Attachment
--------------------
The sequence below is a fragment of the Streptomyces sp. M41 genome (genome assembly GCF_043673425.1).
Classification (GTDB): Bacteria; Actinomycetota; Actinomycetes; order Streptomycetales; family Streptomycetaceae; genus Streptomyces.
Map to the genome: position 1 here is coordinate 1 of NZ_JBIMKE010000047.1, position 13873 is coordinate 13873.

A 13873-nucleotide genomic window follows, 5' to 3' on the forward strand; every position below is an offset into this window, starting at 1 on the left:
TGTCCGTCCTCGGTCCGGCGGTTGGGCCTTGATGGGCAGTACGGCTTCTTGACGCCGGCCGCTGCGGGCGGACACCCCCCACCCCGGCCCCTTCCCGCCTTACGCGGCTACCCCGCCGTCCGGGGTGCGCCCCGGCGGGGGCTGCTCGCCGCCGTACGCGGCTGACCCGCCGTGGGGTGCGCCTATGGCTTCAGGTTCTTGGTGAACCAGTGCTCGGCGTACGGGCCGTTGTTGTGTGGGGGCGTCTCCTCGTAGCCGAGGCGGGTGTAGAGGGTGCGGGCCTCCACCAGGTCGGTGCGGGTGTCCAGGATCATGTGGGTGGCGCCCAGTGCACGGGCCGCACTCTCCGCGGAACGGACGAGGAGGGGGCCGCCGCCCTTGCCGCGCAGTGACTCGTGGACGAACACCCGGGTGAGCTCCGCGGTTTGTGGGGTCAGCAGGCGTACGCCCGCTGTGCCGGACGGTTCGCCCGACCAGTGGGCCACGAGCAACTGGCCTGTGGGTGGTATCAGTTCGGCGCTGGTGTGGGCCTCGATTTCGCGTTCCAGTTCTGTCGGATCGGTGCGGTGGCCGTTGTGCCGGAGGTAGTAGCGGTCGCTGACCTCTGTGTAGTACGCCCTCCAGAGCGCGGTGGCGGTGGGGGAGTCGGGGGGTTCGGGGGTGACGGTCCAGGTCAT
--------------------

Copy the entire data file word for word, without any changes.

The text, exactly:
The sequence below is a fragment of the Streptomyces sp. M41 genome (genome assembly GCF_043673425.1).
Classification (GTDB): Bacteria; Actinomycetota; Actinomycetes; order Streptomycetales; family Streptomycetaceae; genus Streptomyces.
Map to the genome: position 1 here is coordinate 1 of NZ_JBIMKE010000047.1, position 13873 is coordinate 13873.

A 13873-nucleotide genomic window follows, 5' to 3' on the forward strand; every position below is an offset into this window, starting at 1 on the left:
TGTCCGTCCTCGGTCCGGCGGTTGGGCCTTGATGGGCAGTACGGCTTCTTGACGCCGGCCGCTGCGGGCGGACACCCCCCACCCCGGCCCCTTCCCGCCTTACGCGGCTACCCCGCCGTCCGGGGTGCGCCCCGGCGGGGGCTGCTCGCCGCCGTACGCGGCTGACCCGCCGTGGGGTGCGCCTATGGCTTCAGGTTCTTGGTGAACCAGTGCTCGGCGTACGGGCCGTTGTTGTGTGGGGGCGTCTCCTCGTAGCCGAGGCGGGTGTAGAGGGTGCGGGCCTCCACCAGGTCGGTGCGGGTGTCCAGGATCATGTGGGTGGCGCCCAGTGCACGGGCCGCACTCTCCGCGGAACGGACGAGGAGGGGGCCGCCGCCCTTGCCGCGCAGTGACTCGTGGACGAACACCCGGGTGAGCTCCGCGGTTTGTGGGGTCAGCAGGCGTACGCCCGCTGTGCCGGACGGTTCGCCCGACCAGTGGGCCACGAGCAACTGGCCTGTGGGTGGTATCAGTTCGGCGCTGGTGTGGGCCTCGATTTCGCGTTCCAGTTCTGTCGGATCGGTGCGGTGGCCGTTGTGCCGGAGGTAGTAGCGGTCGCTGACCTCTGTGTAGTACGCCCTCCAGAGCGCGGTGGCGGTGGGGGAGTCGGGGGGTTCGGGGGTGACGGTCCAGGTCAT